Water coalition testifies before Congress on importance of PFAS exemption for utility comapnies

March 28, 2024
The Water Coalition Against PFAS testifies on the importance of making polluters pay for contamination.

The Water Coalition Against PFAS testified on Capitol Hill March 20, 2024 before the Senate Environment & Public Works (EPW) Committee at a hearing entitled “Examining PFAS as Hazardous Substances.”

The Coalition examined the implications of listing certain per-and polyfluoroakyl substances (PFAS) as hazardous substances under the Comprehensive Environmental Response, Compensation, and Liability ACT (CERCLA).

The U.S. Environmental Protection Agency (EPA) is considering listing several PFAS, or “forever chemicals," as hazardous substances under CERCLA.

The CDC defines PFAS as “. . . a group of chemicals used to make fluoropolymer coatings and products that resist heat, oil, stains, grease, and water. Fluoropolymer coatings can be in a variety of products.”

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These products draw attention because they don’t break down in the environment. They can move through soil and contaminate fresh water sources, and they can build up in fish and wildlife.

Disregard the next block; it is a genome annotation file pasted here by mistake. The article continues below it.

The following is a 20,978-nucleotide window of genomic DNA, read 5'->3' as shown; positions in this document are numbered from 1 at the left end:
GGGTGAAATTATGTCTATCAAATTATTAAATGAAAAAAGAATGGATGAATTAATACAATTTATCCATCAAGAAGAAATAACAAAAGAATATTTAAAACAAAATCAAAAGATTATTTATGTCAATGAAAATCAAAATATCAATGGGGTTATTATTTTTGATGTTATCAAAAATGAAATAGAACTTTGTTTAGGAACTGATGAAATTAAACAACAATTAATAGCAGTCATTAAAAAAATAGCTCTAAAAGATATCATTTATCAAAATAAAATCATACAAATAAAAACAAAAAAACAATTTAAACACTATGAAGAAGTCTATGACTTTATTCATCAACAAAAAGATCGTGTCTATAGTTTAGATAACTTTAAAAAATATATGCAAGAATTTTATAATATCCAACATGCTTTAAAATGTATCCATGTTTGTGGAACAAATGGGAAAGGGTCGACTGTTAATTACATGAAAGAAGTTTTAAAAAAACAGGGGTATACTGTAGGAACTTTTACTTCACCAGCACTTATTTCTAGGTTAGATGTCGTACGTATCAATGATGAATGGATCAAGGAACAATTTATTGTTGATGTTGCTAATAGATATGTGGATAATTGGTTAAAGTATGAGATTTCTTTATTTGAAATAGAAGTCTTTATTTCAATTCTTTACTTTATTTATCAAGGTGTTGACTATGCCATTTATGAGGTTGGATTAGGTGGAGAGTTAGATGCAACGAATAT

People can be exposed to PFAS anytime they consume contaminated water or food, or by using products that contain PFAS.

The Water Coalition Against PFAS was represented at the hearing by Michael Witt. Witt is the General Counsel of the Passaic Valley Sewerage Commission in Newark, New Jersey.

Witt emphasized the need to hold the companies that produce PFAS chemicals accountable.

Currently it’s up to utility providers to clean up PFAS contaminated water which they passively receive through wastewater discharged into sewer systems from homes and businesses.

The act of cleaning water of PFAS requires new updates and technologies that are costly, and that cost falls upon the utility companies and their customers.

Witt stated that he wanted to make sure that the polluters, where PFAS originates, pays for the cleanup – not the public.

Many people supported Witt’s stance at the hearing including Adam Krantz, Chief Executive Officer of the National Association of Clean Water Agencies (NACWA), and Tracy Mehan, Executive Director of Government Affairs for the American Water Works Association (AWWA).

Krantz believes Congress should create a true polluter pays approach to address PFAS pollution, reinforcing the idea that companies that produce PFAS should be held accountable.

Mehan stated that those responsible for polluting should also be held accountable for cleanup. This would come via specific protections from Congress for water and wastewater systems.

The Coalition is asking for protection through CERCLA so that the full cost of cleaning PFAS out of water doesn’t fall on the utility companies but instead on the polluters.

The Water Coalition Against PFAS is comprised of the Association of Metropolitan Water Agencies (AMWA), the American Water Works Association (AWWA), the National Association of Clean Water Agencies (NACWA), the National Association of Water Companies (NAWC), the National Rural Water Association (NWRA) and the Water Environment Federation (WEF).

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